Tourism worldwide is slowly recovering after the Covid-19 pandemic, but the situation is not universal across the entire globe. A prime example of this is Sri Lanka, a country that is currently dealing with significant economic struggles which halts any tourism sector recovery.
First the Easter Bombings in 2019, then the pandemic and now an unprecedented economic crisis in what seems to be an irresolvable and paradoxical circle for a country where tourism accounts for 5 % of the GDP.
Record Inflation and Shortage of Supplies
It is clear that tourism is an essential industry for Sri Lanka, which is why the last two years have damaged the local economy beyond recognition and led the country into a financial crisis. And, as a result, the tourism sector recovery is now ironically significantly stagnating.
Inflation in Sri Lanka reached an astonishing 17.5 % last month, while power cuts and shortages of cooking gas, fuel and other products across the country have now become a regular occurrence for the local population. At the same time, the government is drowning in foreign debt.
Consequently, many businesses in the tourism sector are relying on the black market to secure fuel and overpaying for basic products due to the skyrocketing prices, while also struggling with the already-mentioned power cuts.
This has led some countries, for example, the United Kingdom, which is one of Sri Lanka’s top source markets, to issue a travel warning with regards to supply shortages and power cuts. As a result, reservations from the UK have been essentially halted.
Ukrainian War and Lack of Skilled Workers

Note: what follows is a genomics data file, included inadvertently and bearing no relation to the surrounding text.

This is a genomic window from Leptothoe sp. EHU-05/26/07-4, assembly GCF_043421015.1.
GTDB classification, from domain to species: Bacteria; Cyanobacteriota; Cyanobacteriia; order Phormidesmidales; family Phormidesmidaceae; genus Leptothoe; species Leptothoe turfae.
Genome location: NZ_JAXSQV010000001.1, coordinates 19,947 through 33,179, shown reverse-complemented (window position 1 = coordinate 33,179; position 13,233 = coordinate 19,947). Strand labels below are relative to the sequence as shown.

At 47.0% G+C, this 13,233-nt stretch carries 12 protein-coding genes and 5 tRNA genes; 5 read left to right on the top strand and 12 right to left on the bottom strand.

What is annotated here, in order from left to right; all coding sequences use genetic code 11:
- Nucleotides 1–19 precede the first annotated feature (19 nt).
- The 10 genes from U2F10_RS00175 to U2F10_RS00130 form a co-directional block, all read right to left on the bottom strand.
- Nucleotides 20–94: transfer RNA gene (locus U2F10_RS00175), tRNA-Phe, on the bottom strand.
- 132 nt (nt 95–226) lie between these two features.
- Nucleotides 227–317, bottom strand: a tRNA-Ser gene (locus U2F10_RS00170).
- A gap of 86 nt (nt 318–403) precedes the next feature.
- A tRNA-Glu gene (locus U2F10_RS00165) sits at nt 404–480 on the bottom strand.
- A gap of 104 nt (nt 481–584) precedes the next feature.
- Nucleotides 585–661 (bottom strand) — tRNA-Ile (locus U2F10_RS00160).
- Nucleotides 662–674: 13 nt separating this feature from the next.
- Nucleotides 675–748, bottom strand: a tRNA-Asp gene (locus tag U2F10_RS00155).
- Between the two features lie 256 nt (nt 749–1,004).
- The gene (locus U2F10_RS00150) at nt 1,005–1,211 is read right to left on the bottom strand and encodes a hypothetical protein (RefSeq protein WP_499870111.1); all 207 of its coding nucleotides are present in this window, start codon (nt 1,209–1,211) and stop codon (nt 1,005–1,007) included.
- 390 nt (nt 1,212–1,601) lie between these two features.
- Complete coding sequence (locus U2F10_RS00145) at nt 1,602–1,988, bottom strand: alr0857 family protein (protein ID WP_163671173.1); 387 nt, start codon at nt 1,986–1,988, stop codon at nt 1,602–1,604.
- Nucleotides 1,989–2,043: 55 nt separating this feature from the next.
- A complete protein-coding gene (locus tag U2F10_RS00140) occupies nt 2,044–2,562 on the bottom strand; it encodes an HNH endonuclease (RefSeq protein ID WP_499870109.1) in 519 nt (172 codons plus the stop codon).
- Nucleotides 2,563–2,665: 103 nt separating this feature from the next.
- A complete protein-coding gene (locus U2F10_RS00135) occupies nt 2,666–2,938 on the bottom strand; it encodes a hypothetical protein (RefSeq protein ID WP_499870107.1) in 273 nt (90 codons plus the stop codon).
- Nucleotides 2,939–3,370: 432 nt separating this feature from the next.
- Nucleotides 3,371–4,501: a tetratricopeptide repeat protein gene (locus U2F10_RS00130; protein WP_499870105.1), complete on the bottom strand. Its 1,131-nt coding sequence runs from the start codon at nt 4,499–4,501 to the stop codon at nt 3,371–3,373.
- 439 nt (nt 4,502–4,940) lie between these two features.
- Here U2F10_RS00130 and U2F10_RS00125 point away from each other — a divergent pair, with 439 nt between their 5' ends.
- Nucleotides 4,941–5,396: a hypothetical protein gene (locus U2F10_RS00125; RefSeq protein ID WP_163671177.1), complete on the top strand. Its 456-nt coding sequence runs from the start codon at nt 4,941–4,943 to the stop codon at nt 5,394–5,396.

Moreover, the tourism sector's recovery is also affected by the ongoing war in Ukraine. In this context, it must be noted that since the country reopened to tourists in November last year, many of the visitors arrived from Russia and Ukraine.
For example, in the first two months of 2022, these two nationalities represented one-fourth of all arrivals.
Now, arrivals from both countries have come to a standstill. From Ukraine for obvious reasons, while from Russia mainly due to the economic sanctions imposed by the United States and the European Union that have made it virtually impossible for Russians to spend or withdraw money abroad.
Finally, another aspect that is hindering the tourism sector recovery is the lack of skilled workers in Sri Lanka. Although it must be said that this has been an issue for some time now.
As the financial crisis deepens, the situation is likely to worsen even more. Tourism businesses across the country are currently struggling to find employees willing to work for local low wages, with many workers opting to leave the country or choose a different career path.
Thus, while the Sri Lankan government expects to achieve a target of 1.3 million tourists by the end of the year, the overall picture and prospects of the tourism industry look very bleak, and it is difficult to predict what would have to happen to reverse the situation in the near future.